Farrar, Straus and Giroux, 2007
originally published 1991
"It is a characteristic of human beings, one I've often noticed, that if they don't have a family of their own, they will invent one."
Wise Children is a lovely book in which there is never a dull moment, and I do mean never. It is funny, audacious, bawdy, and often flat-out farcical crazy, and I loved every second of it. Why is that, you might want to ask, and my answer is that above all, it is just teeming with life.
The novel begins at 49 Bard Road, Brixton, London, South West Two. It's a special day -- the Chance sisters ("Chance by name, chance by nature") are celebrating their seventy-fifth birthday. Notice I used the word "their" -- the women are twins: our narrator, Dora, was born just five minutes ahead of her sister Nora. On this day, Dora gives a "little shiver," because she knows that "something will happen today." She doesn't "give a monkey's" what it is -- as she says, "Just as long as something happens to remind us we're still in the land of the living." It's also the day of the centenary birthday celebration of their father, the actor Sir Melchior Hazard, "though not, ahem, by any of his wives." Notice also the choice of last names here: Chance and Hazard, which you'll understand more as you go through this book.
The title of this book comes from an old saying that is brought out now and again here: "It is a wise child that knows its own father," and one thing Carter does quite well in Wise Children is to examine the idea of parenthood -- not just on the paternal side, but the maternal as well.
As Dora notes at the beginning, some readers may want to know "Just who is this Melchior Hazard and his clan, his wives, his children, his hangers-on," so her role is to "provide some of the answers:"
"It is in order to provide some of the answers to those questions that I, Dora Chance, in the course of assembling notes towards my own autobiography, have inadvertently become the chronicler of all the Hazards..."and with that, we are launched into a saga which, as W.B. Gooderham notes in a Guardian article,
"contains all the juicy Shakespeare tropes of ambition, greed and revenge; fathers and daughters; brothers and sisters; twins, mistaken identity, incest and adultery."In and around all of that, there's a lot happening in this book about these twins (just FYI, twins and twinning play a huge role here) and this rather odd family with roots in the theater. As just one example, Carter's biographer Edmund Gordon points out that the author wrote books about "performance and self-invention in one way or another," and that is certainly the case here. He believes that at its heart, Wise Children is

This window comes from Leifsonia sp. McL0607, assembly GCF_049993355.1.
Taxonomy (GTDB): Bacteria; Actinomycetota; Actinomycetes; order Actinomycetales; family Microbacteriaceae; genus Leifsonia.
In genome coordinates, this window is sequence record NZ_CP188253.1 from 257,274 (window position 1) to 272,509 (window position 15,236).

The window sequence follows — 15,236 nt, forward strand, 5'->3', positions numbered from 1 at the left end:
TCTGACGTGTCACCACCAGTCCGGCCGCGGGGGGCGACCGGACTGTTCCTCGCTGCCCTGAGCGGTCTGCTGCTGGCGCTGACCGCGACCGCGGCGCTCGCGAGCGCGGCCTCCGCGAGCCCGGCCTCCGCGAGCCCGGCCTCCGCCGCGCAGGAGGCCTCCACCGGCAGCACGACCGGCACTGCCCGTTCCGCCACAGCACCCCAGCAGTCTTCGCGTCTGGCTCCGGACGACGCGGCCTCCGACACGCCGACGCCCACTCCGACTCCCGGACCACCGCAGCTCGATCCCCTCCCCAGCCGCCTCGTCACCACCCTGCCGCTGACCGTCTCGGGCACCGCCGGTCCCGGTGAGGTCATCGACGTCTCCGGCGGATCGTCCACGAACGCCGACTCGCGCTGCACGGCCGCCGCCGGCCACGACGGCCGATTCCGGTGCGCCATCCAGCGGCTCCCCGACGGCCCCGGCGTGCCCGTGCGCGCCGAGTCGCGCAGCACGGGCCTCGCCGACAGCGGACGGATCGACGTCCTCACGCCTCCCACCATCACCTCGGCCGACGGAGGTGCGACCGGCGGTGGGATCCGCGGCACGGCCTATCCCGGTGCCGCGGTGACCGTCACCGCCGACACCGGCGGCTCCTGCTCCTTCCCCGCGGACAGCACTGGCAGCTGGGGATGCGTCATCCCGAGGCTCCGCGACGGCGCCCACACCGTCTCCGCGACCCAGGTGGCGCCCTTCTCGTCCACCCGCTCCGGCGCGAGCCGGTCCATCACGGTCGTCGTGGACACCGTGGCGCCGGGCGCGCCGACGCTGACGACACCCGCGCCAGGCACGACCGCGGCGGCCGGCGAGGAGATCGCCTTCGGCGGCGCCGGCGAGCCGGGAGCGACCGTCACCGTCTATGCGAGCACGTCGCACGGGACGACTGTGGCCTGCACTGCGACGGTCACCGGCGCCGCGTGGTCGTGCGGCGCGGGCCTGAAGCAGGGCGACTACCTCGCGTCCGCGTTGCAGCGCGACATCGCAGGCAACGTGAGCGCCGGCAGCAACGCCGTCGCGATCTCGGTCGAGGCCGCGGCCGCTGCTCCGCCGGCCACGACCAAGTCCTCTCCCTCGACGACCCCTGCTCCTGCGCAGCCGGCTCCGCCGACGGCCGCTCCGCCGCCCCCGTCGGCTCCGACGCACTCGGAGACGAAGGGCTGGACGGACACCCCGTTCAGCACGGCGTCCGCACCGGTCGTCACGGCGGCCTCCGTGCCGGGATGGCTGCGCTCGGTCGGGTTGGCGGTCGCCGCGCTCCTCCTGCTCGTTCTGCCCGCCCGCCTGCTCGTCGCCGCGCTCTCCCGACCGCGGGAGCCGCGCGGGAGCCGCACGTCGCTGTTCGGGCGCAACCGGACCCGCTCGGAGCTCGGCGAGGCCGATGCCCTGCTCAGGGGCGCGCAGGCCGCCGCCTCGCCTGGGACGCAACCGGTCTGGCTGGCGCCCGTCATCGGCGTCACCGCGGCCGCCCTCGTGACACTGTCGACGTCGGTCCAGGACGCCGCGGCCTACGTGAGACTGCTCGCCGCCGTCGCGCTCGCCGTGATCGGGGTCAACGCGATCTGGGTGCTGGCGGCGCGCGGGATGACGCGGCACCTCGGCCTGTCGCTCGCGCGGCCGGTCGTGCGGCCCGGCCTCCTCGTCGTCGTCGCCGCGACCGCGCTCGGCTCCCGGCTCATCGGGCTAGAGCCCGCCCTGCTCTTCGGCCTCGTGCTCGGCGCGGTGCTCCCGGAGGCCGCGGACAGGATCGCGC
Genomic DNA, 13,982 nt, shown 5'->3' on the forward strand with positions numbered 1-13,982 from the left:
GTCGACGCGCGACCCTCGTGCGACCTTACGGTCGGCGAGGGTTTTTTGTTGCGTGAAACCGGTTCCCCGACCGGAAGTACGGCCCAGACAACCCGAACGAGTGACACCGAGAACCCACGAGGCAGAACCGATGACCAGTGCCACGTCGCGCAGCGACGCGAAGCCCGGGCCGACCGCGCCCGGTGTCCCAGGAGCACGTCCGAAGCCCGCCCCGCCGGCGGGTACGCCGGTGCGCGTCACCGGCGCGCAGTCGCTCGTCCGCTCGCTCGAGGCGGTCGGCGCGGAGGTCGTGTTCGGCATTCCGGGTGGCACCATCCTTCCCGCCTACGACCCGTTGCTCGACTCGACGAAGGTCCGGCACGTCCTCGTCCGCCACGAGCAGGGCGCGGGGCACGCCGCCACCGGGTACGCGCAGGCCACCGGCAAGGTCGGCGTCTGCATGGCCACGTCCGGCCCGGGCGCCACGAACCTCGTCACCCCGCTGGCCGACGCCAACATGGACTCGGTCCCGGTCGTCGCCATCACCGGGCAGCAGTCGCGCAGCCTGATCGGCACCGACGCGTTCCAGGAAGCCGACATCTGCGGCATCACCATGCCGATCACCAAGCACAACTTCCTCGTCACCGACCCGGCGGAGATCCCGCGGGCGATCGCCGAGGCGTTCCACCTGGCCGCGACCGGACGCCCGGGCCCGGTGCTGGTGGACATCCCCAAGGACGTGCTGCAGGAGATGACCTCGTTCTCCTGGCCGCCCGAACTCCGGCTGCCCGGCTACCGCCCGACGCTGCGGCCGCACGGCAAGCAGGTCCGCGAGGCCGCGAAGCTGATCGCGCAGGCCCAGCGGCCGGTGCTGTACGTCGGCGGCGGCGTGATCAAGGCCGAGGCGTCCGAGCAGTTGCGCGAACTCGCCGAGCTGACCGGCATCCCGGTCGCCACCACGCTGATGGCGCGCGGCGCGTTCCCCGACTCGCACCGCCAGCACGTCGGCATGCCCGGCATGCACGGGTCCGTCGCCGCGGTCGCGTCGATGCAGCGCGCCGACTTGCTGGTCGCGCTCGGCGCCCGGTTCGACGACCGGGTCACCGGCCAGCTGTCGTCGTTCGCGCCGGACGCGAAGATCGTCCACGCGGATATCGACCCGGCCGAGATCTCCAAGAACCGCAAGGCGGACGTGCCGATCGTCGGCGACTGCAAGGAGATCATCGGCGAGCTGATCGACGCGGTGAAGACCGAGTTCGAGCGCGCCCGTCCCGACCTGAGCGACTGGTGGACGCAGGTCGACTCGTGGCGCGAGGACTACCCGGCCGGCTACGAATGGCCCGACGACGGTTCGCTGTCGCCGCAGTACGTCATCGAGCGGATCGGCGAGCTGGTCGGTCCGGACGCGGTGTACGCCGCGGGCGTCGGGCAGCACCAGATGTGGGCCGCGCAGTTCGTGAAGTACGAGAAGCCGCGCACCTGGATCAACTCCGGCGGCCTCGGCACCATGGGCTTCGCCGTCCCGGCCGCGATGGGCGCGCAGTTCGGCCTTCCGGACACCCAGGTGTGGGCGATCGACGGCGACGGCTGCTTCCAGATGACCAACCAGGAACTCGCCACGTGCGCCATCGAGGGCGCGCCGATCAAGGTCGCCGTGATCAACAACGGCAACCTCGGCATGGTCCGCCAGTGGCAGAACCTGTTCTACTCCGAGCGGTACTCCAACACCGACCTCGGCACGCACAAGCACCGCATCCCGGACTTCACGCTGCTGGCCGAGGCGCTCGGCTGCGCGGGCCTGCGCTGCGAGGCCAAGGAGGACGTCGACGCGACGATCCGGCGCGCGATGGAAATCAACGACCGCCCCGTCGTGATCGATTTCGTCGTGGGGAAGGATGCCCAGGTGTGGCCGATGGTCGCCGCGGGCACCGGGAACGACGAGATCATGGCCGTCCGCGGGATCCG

"about what happens to women's identities as they grow older and the culture ceases to treat them as sexual beings." (375)and quotes Carter as saying that
"Show business, being a showgirl, is a very simple metaphor for being a woman, for being aware of your femininity, being aware of yourself as a woman and having to use it to negotiate with the world."Whether anyone concurs with Gordon's idea or not, women's identities are definitely a huge, unmistakable part of this story.
Throughout this zany, but excellent family history as related by Dora, another thing that is also quite obvious is the ongoing contrast between legitimate and illegitimate, between high culture and low, between lower class and upper class. The book begins with Dora welcoming us to "the wrong side of the tracks." As she reveals, though, "you can't trust things to stay the same", and I think that's one of the most important ideas to come out of this novel. Nearly everyone in this story has ties to the English theater, which like the Hazard clan, is also a mix of legitimate and illegitimate, and we are treated to a rather unique look at its history that happens to coincide with that of the family. So well done!
I would love to just go on and on about this book, but time and all that. So I'll finish by saying that I'm sure I could read this book another two or three times and find something new I'd missed before -- that's just the sort of book it is. Anyone who hasn't read this novel is in for a treat -- I can promise that this book is one of a kind, and that it is a story not soon forgotten. It's a lovely book, really, and it's sad to think that this was the last book Angela Carter ever wrote.
There's a reason I love her work, and this book is just one example of why.
For a more in-depth examination of this book, you can read (after you've finished, of course),
this essay by Kate Webb, "Seriously Funny: Angela Carter's Wise Children", which I highly recommend. Actually, I highly recommend the whole book that this came from, Flesh and the Mirror: Essays on the Art of Angela Carter, ed. Lorna Sage.